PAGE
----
Appeal from an order of the Circuit Court for Dane County: Robert R. Pekowsky, Judge.
Gartzke, P.j., Dykman, J. and W. L. Jackman, Reserve Judge.
The opinion of the court was delivered by: Dykman
Wisconsin Physicians Service Insurance Corporation (WPS) appeals the trial court's order affirming an order by the Commissioner of Insurance requiring WPS to pay interest on claims pursuant to sec. 636.10, Stats. *fn1
WPS contends that the Office of the Commissioner of Insurance's (OCI) hearing should have been conducted as a class 2, rather than a class 1 hearing, that the hearing examiner should not have been an employe of OCI, and that sec. 636.10, Stats., does not apply to it because it is a service insurance corporation. We affirm because we conclude that the classification of the hearing and the employe status of the hearing examiner were harmless error, if error at all, and that sec. 636.10 applies to WPS. *fn2
The facts are undisputed. In September 1980, OCI performed a limited market conduct examination to determine whether WPS was complying with sec. 636.10, Stats. On December 3, 1980, the examination report was given to WPS.
WPS demanded a hearing to review the report pursuant to sec. 601.44(6), Stats. The hearing was held before an examiner who was an employe of OCI. WPS presented both testimonial and documentary evidence at the hearing. The hearing examiner issued his proposed findings of fact, Conclusions of law and order on April 22, 1981. On May 18, 1981, the Commissioner adopted the proposed findings, Conclusions and order and the December 3, 1980, examination report. On May 28, 1981, the Commissioner ordered WPS to comply with the examination report's recommendations within three months. WPS petitioned the circuit court for review of the order on June 15, 1981. On July 20, 1982, the court issued an order affirming the Commissioner's orders and dismissing WPS's petition for review.
This court is not bound by an administrative agency's construction of a statute. Milwaukee v. ILHR Department, 106 Wis. 2d 254, 257, 316 N.W.2d 367, 369 (1982). The construction placed on a statute by the agency that must administer it, however, is entitled to great weight. Environmental Decade v. ILHR Dept., 104 Wis. 2d 640, 644, 312 N.W.2d 749, 751 (1981). The facts which prompt a court to accord weight to an administrative construction are longstanding and consistent interpretation, contemporaneous interpretation, comparative expertise of the agency and the courts with respect to the particular problem, and whether the statute has been reenacted while a rule is outstanding. American Motors Corp. v. ILHR Dept., 101 Wis. 2d 337, 357 n. 11, 305 N.W.2d 62, 71 (1981). Without going into extensive examination of each of these factors, we note that none of these factors exist in this case to prompt us to accord great weight to the Commissioner's construction of sec. 636.10, Stats. "Questions of law such as statutory construction are reviewable ab initio by this court and are properly subject to judicial substitution of judgment." Revenue Dept. v. Milwaukee Brewers, 111 Wis. 2d 571, 577, 331 N.W.2d 383, 386 (1983).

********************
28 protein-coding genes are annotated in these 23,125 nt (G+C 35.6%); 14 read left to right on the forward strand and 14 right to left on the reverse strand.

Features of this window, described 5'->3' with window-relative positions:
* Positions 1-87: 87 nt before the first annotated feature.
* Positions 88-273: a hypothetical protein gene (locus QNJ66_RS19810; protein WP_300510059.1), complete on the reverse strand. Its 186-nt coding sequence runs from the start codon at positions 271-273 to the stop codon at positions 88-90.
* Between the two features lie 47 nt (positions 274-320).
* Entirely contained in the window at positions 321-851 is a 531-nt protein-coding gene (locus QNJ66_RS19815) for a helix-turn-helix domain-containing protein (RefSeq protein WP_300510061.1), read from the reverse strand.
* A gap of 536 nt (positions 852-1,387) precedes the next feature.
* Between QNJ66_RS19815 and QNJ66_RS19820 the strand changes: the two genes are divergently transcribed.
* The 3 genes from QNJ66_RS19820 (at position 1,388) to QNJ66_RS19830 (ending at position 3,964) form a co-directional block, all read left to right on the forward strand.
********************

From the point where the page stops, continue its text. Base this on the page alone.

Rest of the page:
WPS contends that it was denied due process of law because the hearing to adopt the examination report was improperly held as a class 1, not a class 2, hearing under sec. 227.01(2), Stats. The hearing examiner in a class 2 proceeding cannot be an official of OCI under sec. 227.09(5).
The Commissioner's finding of fact number 10 states that WPS stipulated that the twelve complaint files referred to in the examination report did involve undue delay in claim payment. WPS has not disputed this finding on appeal. Therefore, the appeal centers on the applicability of sec. 636.10, Stats., to WPS, a service insurance corporation.
The applicability of a statute to a set of facts is a question of law which we review ab initio. Heileman Brewing Co. v. City of La Crosse, 105 Wis. 2d 152, 162, 312 N.W.2d 875, 880 (Ct. App. 1981). The hearing examiner's main function was to determine whether sec. 636.10, Stats., applied to WPS. Because we review that determination independently, WPS was not harmed by possible bias in the examiner's interpretation.
CONSTRUCTION OF SECTION 636.10, STATS.
WPS contends that the requirement to pay claims within thirty days contained in sec. 636.10, Stats., does not apply to it as a service insurance corporation. It recognizes that sec. 636.10, which provides, "nless otherwise provided by law, an insurer shall promptly pay every insurance claim" applies to all insurance companies, including service insurance corporations. It argues, however, that sec. 636.10 contains an additional requirement to pay claims within thirty days which applies only to indemnity-type insurance companies, not service insurance corporations such as itself. It concludes that if OCI wanted to apply the thirty-day requirement to service insurance corporations, it had to utilize the administrative rule-making procedures contained in ch. 227, Stats. *fn3
WPS points to the "covered loss," "amount of the loss" and "proof of loss" language used throughout sec. 636.10, Stats., to support its claim. The phrases "covered loss," "amount of the loss" and "proof of loss" are usually identified with indemnity-type insurance companies, not service insurance corporations because service insurance corporations do not receive any notice or proof of loss from insureds, but rather pay the health care providers directly for services rendered to insureds. WPS contends that the legislature, by using this ...